Moreover, to distinguish accidents and permissible actions that cause civilian harm from IHL breaches, an investigator would need to establish what the users knew (or had reason to know) about the potentially harmful effects. This task is likely to become more tricky with AI for two reasons. First, military AI, by definition, introduces new layers of unpredictability. In the case of LAWS, for example, their pre-programmed nature means that the effects will be determined by how the system interacts with the environment. Thus, the user may not know exactly when, where, or against whom force will be applied. This would likely make the assessment of what human users knew (at the time of a certain decision) more difficult.

Second, an investigation requires a clear understanding of roles and responsibilities to assess whether someone acted unlawfully: who was supposed to know and do what, when and where in the military decision-making tree was an action authorized or stopped? However, when using pre-programmed weapons like LAWS – decisions to apply force may occur longer in advance and be made by a wider range of people, such as programmers and engineers, than with traditional weapons. If these new roles and responsibilities are not well understood, it could arguably pose an additional challenge for an investigator to assess whether someone had reason to know about the potentially harmful effects but did not prevent it.

The importance of identifying systemic misconduct

Another possible implication of AI pertains to the ability to identify systemic, rather than individual, misconduct. This is because harmful incidents involving AI are perhaps more likely to result from collective, systemic failures to ensure respect for IHL rather than intentional misconduct by just one person. For example, an increased risk of unintended harm could flow if armed forces receive poor training on how to use the technology, the system has insufficient testing and verification, or an overreliance on certain types of data in the target identification process or battle damage assessments (raising the issue of data biases in areas such as gender and race). Also, the decisions to deploy an AWS are likely to be made by a wider range of people, from developers to programmers and commanders. This dynamic makes it harder to trace responsibility back to one individual, and makes the actions of each individual less relevant.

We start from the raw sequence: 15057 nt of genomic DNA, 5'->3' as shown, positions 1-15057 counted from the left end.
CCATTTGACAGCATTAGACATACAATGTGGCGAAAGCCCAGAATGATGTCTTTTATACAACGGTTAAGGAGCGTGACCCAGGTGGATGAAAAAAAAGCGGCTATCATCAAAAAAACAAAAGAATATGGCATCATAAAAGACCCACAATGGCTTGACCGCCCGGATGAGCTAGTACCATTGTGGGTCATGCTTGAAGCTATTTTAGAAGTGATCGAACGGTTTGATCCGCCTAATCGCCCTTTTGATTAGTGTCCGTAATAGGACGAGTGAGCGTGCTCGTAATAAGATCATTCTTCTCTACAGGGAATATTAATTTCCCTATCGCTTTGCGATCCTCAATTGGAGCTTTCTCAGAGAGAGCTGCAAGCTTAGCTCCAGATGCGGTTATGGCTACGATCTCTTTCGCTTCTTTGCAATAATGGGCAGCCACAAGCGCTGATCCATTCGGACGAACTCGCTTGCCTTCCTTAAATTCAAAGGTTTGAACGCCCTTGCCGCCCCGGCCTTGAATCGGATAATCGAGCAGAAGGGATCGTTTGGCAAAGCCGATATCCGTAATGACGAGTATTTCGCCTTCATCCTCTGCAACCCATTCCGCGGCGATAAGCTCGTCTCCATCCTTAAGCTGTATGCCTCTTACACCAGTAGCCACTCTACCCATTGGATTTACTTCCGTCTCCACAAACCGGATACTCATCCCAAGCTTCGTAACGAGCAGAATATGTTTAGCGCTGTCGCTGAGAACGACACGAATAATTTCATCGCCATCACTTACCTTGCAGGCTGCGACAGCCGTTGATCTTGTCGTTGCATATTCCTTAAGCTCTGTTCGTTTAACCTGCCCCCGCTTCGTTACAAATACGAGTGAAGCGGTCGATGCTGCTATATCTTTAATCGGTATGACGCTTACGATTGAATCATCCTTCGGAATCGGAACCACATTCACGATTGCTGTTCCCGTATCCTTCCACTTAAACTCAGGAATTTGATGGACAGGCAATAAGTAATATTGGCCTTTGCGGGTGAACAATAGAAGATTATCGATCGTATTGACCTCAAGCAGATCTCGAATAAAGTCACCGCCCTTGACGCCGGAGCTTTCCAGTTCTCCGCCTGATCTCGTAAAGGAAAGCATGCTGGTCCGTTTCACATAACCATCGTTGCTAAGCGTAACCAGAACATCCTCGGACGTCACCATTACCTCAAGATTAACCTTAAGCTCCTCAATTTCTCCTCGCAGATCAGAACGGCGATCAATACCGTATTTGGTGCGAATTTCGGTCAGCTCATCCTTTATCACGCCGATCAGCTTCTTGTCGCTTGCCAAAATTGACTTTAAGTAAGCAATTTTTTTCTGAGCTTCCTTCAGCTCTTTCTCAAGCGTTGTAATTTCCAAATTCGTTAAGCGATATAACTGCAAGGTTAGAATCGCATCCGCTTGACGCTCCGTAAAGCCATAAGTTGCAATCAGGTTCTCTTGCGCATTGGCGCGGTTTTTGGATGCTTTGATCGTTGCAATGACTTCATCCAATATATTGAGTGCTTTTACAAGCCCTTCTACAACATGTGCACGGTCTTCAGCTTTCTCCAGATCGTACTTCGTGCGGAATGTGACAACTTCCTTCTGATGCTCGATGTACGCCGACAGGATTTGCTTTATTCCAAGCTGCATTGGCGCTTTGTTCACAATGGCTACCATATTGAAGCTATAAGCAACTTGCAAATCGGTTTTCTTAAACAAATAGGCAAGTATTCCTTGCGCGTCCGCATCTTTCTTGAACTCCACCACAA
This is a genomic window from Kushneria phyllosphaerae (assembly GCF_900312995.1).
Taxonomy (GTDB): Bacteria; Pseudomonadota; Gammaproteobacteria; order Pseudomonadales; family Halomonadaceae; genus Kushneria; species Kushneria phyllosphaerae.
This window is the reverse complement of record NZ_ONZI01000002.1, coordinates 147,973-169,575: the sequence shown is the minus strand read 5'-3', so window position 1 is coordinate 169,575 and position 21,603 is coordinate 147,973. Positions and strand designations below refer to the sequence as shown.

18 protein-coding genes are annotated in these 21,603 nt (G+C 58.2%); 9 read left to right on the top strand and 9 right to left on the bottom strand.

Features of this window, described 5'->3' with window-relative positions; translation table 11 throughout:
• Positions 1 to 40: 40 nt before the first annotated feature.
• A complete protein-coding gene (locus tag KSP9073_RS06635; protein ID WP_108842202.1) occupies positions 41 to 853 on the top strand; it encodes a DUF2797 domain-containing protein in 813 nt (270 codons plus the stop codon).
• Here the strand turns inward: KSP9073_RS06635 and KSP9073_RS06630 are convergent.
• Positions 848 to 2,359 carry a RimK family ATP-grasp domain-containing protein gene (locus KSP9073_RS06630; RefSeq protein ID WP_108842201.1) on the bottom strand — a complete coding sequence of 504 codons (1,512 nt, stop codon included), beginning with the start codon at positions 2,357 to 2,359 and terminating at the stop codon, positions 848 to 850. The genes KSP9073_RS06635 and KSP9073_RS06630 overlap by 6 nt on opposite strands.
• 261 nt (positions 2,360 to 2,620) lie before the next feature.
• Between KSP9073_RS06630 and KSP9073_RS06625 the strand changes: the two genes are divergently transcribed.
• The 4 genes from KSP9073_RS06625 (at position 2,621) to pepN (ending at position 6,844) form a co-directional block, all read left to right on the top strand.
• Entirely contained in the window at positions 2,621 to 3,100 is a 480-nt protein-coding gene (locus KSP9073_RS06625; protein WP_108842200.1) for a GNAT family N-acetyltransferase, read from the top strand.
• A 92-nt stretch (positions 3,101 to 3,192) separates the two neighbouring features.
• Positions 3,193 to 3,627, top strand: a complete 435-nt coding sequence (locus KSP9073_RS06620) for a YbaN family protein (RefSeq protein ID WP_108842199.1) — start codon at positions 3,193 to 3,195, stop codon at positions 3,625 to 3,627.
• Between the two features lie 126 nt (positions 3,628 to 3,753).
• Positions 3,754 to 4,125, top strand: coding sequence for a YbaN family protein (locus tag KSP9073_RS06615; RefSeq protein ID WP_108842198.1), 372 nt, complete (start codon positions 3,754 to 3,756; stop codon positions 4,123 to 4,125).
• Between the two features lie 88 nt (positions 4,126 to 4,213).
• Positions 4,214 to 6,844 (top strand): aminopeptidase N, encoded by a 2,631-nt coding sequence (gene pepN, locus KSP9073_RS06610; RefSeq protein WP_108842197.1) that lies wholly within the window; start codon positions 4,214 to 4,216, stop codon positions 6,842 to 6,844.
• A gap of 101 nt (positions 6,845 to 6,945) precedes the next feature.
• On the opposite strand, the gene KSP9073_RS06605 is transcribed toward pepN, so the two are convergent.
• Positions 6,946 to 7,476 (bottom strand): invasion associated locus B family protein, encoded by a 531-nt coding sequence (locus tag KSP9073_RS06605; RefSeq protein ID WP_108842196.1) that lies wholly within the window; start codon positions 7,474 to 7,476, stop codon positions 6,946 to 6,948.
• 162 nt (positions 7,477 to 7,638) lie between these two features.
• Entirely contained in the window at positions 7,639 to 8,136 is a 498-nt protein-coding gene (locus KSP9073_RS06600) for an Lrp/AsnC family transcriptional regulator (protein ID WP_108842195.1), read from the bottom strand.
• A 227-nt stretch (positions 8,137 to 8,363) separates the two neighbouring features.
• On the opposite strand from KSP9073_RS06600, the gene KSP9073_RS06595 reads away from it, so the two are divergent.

This means, to ensure human responsibility for IHL violations involving AI, States should pay particular attention to mechanisms that inquire into State responsibility for a broader set of IHL violations than just individual criminal responsibility for war crimes.

By only focusing on war crimes (which currently seems to be the focus in the LAWS debate, for instance), States not only fail to identify important underlying structures causing harm but also fail to comply with their overarching obligations to “ensure respect” for IHL and suppress all violations.

If Used, Military AI should Strengthen (Not Weaken) Investigation Mechanisms

Investigating IHL violations is already difficult, and in some respects adding AI to the equation may make it trickier. The technical complexity and unpredictability associated with AI could make both the tasks of collecting and assessing evidence more challenging. These are, however, only challenges as long as they are not addressed and mitigated by States who seek to implement AI in their military.

For States to fulfil their common ambition of retaining human responsibility in high-tech warfare, a useful first step would be for States (to the extent possible and feasible) to share the general contours of their existing investigation mechanisms. A better understanding and more transparency around existing mechanisms will facilitate more constructive discussions on the ways in which AI impacts existing procedures. States should focus particular attention to mechanisms to inquire into technical and systemic issues. As such, the implementation of AI in the military could provide a useful and timely avenue for States to both share views around existing investigation mechanisms and strengthen them.

Thus, as governments continue to discuss – and disagree on – how to govern (responsible) military AI, approaching the issue from an investigatory perspective would provide a productive next step.

IMAGE: Semiconductor and circuit board with data flowing through them. (Photo via Getty Images) 

The post Investigating (Mis)conduct in War is Already Difficult: Will the use of Military AI Make it Harder? appeared first on Just Security.